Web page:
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In re Marriage of Little

Court of Appeals of Illinois, Second District

December 22, 2014

In re MARRIAGE OF CHERI LITTLE, Petitioner-Appellee, and DONALD LITTLE, Respondent-Appellant

Appeal from the Circuit Court of Kendall County. No. 10-D-240. Honorable Marcy L. Buick, Judge, Presiding.

Reversed and remanded.

SYLLABUS

The trial court's dismissal of respondent's petition to vacate the parties' marital settlement agreement pursuant to section 2-1401 of the Code of Civil Procedure was reversed and the cause was remanded for further proceedings, since the petition was sufficient to state a claim for relief based on the allegations that petitioner failed to disclose the assistance petitioner provided to her brother in establishing his business during the parties' marriage and respondent exercised due diligence in presenting his claim to the trial court in the original action and in filing his petition.

Theresa A. McAdams, McAdams & Associates, P.C., of Yorkville, for Appellant.

Richard M. Ferguson, Thomas E. St. Jules, Dreyer, Foote, Streit, Furgason & Slocum, P.A., of Aurora, for Appellee.

JUSTICE JORGENSEN delivered the judgment of the court, with opinion. Presiding Justice Schostok and Justice Hutchinson concurred in the judgment and opinion.

OPINION

JORGENSEN, JUSTICE

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[¶1] Respondent, Donald Little, appeals from the dismissal of his petition under

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section 2-1401 of the Code of Civil Procedure (Code) (735 ILCS 5/2-1401 (West 2012)), in which he sought to vacate a marital settlement agreement (MSA) with petitioner, Cheri Little. Donald argues that the trial court erred in dismissing his petition, because the allegations of his petition, when viewed in the light most favorable to him, are sufficient to state a claim for relief under section 2-1401 of the Code. For the reasons that follow, we reverse and remand for further proceedings.

[¶2] On June 23, 2010, Cheri petitioned for the dissolution of her marriage to Donald. On October 10, 2012, the marriage was dissolved. The judgment of dissolution incorporated an MSA, which divided the assets and liabilities of the parties. In the MSA, Donald waived any interest in " Wife's present or future interest in the marital business, formerly known as D & K Plastics."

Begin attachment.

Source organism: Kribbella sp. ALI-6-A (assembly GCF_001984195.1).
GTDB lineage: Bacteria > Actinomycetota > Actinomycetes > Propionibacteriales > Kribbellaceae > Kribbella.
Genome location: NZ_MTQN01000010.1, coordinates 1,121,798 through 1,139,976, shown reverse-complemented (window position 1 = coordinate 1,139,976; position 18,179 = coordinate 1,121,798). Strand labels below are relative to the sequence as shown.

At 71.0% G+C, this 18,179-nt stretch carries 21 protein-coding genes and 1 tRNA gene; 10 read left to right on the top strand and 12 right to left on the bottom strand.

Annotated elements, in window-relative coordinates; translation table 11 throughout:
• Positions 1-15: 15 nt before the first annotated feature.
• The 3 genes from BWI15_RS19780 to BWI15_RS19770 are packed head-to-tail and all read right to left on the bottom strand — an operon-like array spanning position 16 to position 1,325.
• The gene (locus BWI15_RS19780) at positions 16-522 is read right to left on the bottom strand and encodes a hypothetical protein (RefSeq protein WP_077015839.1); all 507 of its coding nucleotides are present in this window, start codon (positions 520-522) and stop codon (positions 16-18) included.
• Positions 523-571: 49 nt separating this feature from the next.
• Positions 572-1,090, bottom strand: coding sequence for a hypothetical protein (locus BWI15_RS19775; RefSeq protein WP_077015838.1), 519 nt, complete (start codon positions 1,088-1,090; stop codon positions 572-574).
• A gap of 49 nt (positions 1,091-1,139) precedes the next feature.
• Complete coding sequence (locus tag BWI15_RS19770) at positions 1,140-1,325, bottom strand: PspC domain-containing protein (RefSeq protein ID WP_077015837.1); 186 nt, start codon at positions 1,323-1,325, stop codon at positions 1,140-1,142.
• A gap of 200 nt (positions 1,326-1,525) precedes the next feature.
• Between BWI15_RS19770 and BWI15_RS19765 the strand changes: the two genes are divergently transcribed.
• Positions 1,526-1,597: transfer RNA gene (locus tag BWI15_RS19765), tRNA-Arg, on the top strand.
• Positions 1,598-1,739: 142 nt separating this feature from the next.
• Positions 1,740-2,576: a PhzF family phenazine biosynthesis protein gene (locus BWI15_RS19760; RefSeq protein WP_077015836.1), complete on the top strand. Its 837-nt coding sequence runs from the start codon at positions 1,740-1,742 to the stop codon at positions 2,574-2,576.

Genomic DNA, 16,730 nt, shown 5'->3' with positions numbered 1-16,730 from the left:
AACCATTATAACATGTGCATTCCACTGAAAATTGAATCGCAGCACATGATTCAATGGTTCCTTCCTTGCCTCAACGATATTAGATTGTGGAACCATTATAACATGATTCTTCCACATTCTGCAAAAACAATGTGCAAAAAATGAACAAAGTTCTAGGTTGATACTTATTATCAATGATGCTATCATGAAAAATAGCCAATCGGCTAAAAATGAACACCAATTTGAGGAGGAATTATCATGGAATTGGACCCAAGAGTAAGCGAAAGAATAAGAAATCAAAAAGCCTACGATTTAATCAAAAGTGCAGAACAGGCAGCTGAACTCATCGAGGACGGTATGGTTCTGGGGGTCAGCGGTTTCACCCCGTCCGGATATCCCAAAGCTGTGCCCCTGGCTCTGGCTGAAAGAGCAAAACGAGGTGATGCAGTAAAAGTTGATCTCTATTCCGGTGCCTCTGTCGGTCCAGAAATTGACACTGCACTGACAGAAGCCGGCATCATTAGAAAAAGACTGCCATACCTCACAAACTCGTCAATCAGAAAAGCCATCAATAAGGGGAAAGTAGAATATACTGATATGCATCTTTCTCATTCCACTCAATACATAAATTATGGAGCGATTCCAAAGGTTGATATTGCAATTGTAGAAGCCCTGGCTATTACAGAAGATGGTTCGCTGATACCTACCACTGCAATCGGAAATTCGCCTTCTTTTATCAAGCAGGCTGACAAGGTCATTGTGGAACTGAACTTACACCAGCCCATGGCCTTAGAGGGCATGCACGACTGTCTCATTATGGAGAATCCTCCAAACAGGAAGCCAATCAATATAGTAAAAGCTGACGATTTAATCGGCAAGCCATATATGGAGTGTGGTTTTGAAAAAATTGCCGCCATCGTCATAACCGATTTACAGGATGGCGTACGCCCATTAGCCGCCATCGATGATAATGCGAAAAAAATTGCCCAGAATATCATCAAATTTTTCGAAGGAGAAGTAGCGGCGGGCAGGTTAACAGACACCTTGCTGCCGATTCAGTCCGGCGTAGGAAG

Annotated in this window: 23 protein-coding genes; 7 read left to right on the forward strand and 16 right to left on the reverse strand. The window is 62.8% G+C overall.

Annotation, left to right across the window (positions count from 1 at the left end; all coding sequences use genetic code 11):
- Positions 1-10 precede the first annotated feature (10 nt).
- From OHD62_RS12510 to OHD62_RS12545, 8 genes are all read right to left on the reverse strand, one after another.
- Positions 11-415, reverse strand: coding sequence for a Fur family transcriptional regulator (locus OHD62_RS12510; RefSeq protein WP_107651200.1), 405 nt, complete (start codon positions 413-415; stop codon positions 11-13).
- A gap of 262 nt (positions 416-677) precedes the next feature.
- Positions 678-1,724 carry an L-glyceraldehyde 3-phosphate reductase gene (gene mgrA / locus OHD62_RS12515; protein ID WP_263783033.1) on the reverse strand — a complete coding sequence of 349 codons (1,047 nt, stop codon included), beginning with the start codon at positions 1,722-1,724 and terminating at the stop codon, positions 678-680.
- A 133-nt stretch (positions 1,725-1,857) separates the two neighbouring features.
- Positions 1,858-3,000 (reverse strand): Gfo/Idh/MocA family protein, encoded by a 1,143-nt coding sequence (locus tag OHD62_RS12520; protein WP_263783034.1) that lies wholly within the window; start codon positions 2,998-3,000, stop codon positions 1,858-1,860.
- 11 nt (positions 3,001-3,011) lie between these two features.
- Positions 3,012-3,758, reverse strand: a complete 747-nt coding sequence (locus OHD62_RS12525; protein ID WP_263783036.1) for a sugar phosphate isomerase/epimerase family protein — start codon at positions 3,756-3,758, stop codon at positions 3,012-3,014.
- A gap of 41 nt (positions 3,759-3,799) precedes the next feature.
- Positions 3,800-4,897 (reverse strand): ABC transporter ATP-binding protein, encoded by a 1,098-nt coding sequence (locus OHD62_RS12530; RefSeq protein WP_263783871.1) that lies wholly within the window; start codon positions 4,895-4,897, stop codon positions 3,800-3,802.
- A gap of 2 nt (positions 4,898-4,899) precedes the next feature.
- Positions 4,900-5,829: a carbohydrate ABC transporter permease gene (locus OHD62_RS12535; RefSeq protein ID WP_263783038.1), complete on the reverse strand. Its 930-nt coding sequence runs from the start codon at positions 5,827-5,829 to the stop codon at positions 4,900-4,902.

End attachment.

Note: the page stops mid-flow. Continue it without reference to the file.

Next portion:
[¶3] On May 7, 2013, Donald filed a petition to vacate the MSA under section 2-1401 of the Code (735 ILCS 5/2-1401 (West 2012)). In the petition, as amended, Donald alleged that, while the dissolution proceedings were pending, Cheri transferred assets belonging to the marital business, D& K Plastics, to her brother, Glen Dieter, and his company, Hydro-Master Parts Corp., with which she became involved. Donald alleged that Cheri testified to the contrary during the dissolution proceedings:

" 10. Specifically, Cheri stated, under oath, in relevant part, the followings [ sic ]:
Q[.] What, if anything, did you have brought over or transferred from the Route 47 location [D& K Plastics] to where Hydro Plastics [sic] is right now?

A[.] I didn't have anything transferred.

Q[.] Did you gift or give any of these things to your brother, who is now president of that company?

A[.] Not that I know of, no.

Q[.] What have you done to help your brother run that company?

A[.] Bring in lunch."

Donald maintained that he first learned of the transfer and of Cheri's involvement in the company after the dissolution, when Cheri filed a two-count complaint, alleging breach of contract and detinue, against Dieter, Tyson Schmidt, and Hydro-Master Parts. Donald alleged as follows:

" 17. On February 15, 2013, Cheri filed a Complaint against Glen Dieter, Tyson Schmidt, and Hydro-Master Parts, in Kendall County under case number 2013 L 23, wherein she alleges Recission-Breach of Contract and Detinue.
18. Cheri alleges, under oath and contrary to her February 1, 2012, in-court testimony that she helped form 'Hydro-Master' in August of 2011, with a 40% ownership, which she would receive said 40% ownership interest upon the completion of her then pending divorce proceedings.
19. Thus, Cheri acquired her 40% ownership in Hydro-Master Corporation during her marriage, however, Cheri willfully failed or refused to list this marital asset in any discovery and lied under oath regarding her interest in the business to avoid Donald receiving his 'just proportion' of this marital asset.
20. Also, she alleges in her complaint she []worked for Hydro-Master, in her typical D& K capacity, from September 2012 [ sic 2011] through March 2012." (Emphasis in original.)

Thus, Donald argued that he had a meritorious claim, as he was entitled to an equitable distribution of the marital portion of

Page 688

Hydro-Master Parts and to a redetermination of the equitable distribution of other marital assets, due to Cheri's dissipation of D& K Plastics' assets.